Cannabis is currently a Schedule I substance, a wholly prohibited classification reserved for hardcore drugs like heroin, peyote and LSD. For decades, the Drug Enforcement Administration (DEA) resisted massive political and public pressure to reschedule cannabis, including lawsuits just to get the government to process petitions to consider it. In one such court-ordered review, DEA Chief Administrative Law Judge Francis Young called for a schedule change describing cannabis as “one of the safest therapeutically active substances known to man,” but his ruling was quickly overruled by the DEA Administrator. The latest petitions, one filed by a reverend in 2009 and the other by a state governor in 2011, finally led to another review currently under consideration by the DEA. A ruling on the rescheduling is expected this summer.
Will cannabis finally become a Schedule II (or higher) substance? We asked Doctors for Cannabis Regulation (DFCR) spokesperson Dr. Sunil Aggarwal, who famously led the effort to get the American Medical Association (AMA) to call for this very review. Here is what Dr. Aggarwal had to say:
I'm betting that its scheduling does change. Yes. I've been saying that it's going to be a thing of the past ever since I led the effort [as a medical student] to get the AMA to call for an urgent review of the schedule change in 2009. Since the AMA student section unanimously called for a reclassification of cannabis in 2007 or 2008, we've been seeing more and more pressure to change that Schedule I [status]. Will they do some other unusual schedule or something silly like that? These guys write the rules as they go along sometimes, so I can't tell you about that. I do feel that pressure is mounting on them to alter the status quo at the federal, regulatory level with cannabis, for sure. I would definitely bet some money on that.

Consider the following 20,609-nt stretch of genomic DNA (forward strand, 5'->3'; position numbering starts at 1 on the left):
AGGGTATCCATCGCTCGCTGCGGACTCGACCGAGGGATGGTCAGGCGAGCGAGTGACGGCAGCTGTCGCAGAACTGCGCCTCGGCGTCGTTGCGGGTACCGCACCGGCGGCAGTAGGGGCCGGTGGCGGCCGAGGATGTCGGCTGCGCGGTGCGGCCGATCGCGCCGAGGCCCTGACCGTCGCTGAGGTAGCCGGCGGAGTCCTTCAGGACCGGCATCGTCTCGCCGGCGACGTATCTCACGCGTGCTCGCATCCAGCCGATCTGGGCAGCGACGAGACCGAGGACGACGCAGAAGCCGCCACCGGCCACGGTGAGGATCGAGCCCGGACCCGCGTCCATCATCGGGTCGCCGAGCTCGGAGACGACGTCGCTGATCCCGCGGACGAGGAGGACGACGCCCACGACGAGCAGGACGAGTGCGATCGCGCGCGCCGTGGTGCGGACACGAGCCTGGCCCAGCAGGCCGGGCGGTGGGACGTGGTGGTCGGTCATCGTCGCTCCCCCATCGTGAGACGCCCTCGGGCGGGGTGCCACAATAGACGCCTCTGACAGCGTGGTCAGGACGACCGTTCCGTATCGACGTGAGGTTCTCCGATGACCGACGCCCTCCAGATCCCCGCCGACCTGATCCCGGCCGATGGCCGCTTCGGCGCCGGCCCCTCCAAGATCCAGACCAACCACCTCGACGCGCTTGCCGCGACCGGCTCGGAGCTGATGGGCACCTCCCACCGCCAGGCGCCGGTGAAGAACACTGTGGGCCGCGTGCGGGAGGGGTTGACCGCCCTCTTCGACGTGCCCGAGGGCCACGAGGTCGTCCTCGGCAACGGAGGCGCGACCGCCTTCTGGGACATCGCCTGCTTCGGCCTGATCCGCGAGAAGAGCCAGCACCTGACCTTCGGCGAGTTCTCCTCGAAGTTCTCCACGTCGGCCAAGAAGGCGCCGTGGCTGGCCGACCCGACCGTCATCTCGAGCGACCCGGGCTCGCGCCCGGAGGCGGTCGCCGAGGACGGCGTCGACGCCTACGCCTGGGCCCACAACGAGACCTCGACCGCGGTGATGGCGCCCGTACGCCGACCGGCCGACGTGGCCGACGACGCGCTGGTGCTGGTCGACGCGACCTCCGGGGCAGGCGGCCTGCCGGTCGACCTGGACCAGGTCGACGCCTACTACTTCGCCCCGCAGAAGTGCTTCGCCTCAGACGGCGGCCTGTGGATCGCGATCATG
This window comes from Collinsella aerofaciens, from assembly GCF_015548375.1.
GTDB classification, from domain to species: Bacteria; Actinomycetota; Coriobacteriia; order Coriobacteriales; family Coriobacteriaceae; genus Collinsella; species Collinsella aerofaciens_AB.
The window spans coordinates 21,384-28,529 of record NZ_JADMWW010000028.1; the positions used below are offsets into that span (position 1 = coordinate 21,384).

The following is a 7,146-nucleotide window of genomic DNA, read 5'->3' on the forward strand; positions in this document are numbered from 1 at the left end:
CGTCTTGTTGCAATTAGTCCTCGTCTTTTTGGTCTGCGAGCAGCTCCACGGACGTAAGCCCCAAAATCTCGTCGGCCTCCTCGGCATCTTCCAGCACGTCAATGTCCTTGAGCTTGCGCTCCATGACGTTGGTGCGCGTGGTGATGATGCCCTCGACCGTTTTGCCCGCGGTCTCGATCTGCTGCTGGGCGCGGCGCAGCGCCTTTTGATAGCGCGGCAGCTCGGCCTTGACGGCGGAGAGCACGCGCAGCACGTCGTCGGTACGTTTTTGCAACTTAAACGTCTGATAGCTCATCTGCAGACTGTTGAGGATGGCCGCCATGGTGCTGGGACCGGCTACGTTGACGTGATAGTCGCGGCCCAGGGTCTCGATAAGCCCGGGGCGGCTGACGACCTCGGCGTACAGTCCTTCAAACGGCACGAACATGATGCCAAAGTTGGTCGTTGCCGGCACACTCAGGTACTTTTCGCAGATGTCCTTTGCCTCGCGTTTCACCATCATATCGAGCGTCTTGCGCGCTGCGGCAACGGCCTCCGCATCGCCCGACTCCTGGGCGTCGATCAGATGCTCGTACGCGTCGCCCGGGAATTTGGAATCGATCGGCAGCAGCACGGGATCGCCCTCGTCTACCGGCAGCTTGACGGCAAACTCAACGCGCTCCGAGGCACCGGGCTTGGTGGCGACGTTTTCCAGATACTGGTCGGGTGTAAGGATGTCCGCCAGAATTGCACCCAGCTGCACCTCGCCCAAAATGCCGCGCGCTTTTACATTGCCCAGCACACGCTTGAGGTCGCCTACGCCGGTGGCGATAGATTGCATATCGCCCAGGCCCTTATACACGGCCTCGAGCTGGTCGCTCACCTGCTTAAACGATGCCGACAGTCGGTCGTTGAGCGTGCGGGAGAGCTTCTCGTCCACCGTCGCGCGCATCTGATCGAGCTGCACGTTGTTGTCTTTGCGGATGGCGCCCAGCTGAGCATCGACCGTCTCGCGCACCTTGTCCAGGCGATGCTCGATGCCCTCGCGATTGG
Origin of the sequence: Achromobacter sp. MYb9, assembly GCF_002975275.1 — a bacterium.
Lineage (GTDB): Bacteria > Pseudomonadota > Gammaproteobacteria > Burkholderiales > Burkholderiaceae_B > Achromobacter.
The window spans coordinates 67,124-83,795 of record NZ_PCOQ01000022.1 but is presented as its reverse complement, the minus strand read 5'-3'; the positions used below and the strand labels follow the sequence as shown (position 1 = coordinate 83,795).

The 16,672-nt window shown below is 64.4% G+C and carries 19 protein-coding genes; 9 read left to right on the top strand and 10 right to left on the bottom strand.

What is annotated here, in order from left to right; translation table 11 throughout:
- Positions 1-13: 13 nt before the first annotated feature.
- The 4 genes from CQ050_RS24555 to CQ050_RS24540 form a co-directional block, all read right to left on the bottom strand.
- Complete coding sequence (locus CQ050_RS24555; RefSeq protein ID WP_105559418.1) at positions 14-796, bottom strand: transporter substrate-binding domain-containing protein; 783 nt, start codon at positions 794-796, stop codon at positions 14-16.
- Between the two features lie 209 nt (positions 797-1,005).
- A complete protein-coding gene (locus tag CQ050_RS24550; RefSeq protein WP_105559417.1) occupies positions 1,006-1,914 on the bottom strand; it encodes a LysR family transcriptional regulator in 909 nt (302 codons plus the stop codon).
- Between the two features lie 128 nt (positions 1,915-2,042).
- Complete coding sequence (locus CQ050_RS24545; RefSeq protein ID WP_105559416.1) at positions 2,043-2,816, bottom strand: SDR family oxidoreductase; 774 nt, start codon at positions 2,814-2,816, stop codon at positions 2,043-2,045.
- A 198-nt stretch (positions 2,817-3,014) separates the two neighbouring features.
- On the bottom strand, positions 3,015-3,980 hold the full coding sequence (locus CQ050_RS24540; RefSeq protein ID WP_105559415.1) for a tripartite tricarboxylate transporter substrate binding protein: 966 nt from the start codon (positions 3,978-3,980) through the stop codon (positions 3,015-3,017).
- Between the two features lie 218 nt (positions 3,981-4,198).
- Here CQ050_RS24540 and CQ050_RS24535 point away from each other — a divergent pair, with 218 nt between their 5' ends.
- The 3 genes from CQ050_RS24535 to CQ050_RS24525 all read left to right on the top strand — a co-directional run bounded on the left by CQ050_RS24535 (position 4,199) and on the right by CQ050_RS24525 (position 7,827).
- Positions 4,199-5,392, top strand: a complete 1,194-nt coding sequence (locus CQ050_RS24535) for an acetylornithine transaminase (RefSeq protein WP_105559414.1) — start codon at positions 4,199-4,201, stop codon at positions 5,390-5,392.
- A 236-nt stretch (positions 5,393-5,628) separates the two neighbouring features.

Still, I want them to take it out of the schedules altogether. That's what our organization's position is, that cannabis should not be in any schedule at all. It should be de-scheduled. All of these schedules are forms of prohibition, where it's only allowed for medical use. We believe that responsible adult use can be regulated, and it doesn't require medical oversight, just like having a glass of wine doesn't require medical oversight all the time. Of course, with a young person, it's a different story, but responsible adults should not require medical oversight. I'm just saying that scheduling maintains prohibition. Period. If the DEA wants to maintain prohibition, they're essentially missing the entire message of the United Nations meeting, Kofi Annan, many world leaders, and really the will of the public, and voice of doctors. I'm really hoping that they don't leave it in the schedules. If they down-schedule it, certainly it would be an improvement from Schedule I, recognizing that the thing has medical uses.
I think it wouldn't take long for people to realize the incredible hypocrisy that only the monopolized or oligopolized pharmaceutical companies and US licensed, federally licensed producers can offer a traditional plant medicine to people. I think it would not stand. If it does go down on the schedule, my hope is that it's on its way out, the way that water rolls down a mountain. It has to pass a few other elevations before it gets off the mountain.
David Jenison (email@example.com) is Editor-in-Chief at PRØHBTD.